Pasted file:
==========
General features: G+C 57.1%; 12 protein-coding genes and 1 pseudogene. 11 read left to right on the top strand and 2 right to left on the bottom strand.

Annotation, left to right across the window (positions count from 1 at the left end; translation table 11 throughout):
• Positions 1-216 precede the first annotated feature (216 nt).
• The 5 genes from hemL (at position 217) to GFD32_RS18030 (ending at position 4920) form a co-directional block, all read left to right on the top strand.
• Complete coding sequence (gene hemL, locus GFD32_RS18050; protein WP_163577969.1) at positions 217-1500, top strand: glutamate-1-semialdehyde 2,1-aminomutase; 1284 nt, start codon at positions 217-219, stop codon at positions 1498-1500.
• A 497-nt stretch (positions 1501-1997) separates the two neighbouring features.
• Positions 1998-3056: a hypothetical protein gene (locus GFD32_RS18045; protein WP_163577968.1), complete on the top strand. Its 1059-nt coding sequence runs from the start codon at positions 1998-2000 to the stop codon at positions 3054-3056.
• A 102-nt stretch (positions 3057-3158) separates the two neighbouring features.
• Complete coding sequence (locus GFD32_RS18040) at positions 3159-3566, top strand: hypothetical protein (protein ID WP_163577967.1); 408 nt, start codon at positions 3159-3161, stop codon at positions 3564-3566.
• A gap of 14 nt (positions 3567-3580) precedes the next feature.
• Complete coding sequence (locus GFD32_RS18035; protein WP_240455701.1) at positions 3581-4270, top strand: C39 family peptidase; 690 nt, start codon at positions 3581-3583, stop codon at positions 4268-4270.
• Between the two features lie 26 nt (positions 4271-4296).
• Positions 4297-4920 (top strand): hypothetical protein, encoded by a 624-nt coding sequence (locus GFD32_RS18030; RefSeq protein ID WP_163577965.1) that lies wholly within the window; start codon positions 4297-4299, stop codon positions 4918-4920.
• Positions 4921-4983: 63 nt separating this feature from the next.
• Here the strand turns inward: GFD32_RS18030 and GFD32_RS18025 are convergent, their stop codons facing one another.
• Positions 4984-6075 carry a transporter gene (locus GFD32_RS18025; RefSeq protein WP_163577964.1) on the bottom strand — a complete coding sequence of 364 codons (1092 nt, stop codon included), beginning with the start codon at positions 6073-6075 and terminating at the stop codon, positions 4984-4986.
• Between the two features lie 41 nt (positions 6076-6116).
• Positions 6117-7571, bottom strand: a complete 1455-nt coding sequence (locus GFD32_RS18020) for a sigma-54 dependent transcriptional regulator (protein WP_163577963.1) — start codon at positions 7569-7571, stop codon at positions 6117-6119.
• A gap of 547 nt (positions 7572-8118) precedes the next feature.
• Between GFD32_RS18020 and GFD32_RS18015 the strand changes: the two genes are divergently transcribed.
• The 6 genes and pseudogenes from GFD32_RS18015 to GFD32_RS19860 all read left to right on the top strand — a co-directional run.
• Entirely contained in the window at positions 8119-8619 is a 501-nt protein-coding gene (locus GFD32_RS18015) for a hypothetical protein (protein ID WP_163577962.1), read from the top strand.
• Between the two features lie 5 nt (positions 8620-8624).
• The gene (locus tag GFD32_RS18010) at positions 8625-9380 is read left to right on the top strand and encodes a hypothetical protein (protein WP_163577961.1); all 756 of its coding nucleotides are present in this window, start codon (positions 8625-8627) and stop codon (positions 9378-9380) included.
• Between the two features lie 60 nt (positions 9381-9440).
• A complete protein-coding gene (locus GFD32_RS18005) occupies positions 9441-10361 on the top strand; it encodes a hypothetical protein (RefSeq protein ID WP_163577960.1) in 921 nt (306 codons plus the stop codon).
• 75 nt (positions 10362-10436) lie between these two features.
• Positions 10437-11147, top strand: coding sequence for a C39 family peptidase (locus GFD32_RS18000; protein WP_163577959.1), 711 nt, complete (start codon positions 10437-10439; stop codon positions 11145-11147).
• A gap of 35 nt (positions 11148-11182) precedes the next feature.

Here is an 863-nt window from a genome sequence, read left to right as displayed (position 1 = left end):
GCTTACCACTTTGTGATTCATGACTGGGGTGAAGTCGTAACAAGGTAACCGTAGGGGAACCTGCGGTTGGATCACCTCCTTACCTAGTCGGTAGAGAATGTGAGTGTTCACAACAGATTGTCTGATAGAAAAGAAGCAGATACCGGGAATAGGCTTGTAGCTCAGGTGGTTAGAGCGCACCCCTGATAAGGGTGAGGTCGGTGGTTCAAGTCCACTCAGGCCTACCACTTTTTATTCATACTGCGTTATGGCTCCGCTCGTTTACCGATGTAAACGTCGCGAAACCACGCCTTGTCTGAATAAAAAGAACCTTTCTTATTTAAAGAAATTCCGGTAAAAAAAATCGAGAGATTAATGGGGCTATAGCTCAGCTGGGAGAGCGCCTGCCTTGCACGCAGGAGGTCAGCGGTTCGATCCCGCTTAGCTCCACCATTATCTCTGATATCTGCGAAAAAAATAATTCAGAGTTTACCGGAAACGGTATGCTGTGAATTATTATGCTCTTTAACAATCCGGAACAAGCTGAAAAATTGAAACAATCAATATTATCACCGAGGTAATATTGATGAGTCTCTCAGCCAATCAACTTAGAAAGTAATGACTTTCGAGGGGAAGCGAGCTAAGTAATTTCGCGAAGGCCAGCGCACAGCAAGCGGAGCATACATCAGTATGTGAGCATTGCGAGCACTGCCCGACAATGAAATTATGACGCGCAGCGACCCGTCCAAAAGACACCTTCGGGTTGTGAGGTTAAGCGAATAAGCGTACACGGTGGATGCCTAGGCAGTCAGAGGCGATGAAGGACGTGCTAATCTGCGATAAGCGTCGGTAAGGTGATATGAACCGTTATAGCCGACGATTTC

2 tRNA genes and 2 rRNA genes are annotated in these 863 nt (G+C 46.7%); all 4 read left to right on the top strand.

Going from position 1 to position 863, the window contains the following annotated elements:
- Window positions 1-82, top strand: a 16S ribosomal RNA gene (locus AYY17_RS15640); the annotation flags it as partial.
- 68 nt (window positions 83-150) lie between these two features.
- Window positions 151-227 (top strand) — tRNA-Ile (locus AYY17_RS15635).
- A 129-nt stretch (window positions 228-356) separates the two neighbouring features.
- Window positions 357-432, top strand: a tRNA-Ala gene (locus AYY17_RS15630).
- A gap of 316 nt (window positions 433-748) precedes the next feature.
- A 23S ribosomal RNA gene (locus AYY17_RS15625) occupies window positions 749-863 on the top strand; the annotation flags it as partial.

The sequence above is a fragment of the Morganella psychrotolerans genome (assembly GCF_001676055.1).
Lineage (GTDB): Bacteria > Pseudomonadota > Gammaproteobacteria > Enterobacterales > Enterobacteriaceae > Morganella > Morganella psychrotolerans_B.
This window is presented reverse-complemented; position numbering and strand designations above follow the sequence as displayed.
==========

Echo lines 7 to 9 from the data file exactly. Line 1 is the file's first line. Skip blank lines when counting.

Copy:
• Positions 1998-3056: a hypothetical protein gene (locus GFD32_RS18045; protein WP_163577968.1), complete on the top strand. Its 1059-nt coding sequence runs from the start codon at positions 1998-2000 to the stop codon at positions 3054-3056.
• A 102-nt stretch (positions 3057-3158) separates the two neighbouring features.
• Complete coding sequence (locus GFD32_RS18040) at positions 3159-3566, top strand: hypothetical protein (protein ID WP_163577967.1); 408 nt, start codon at positions 3159-3161, stop codon at positions 3564-3566.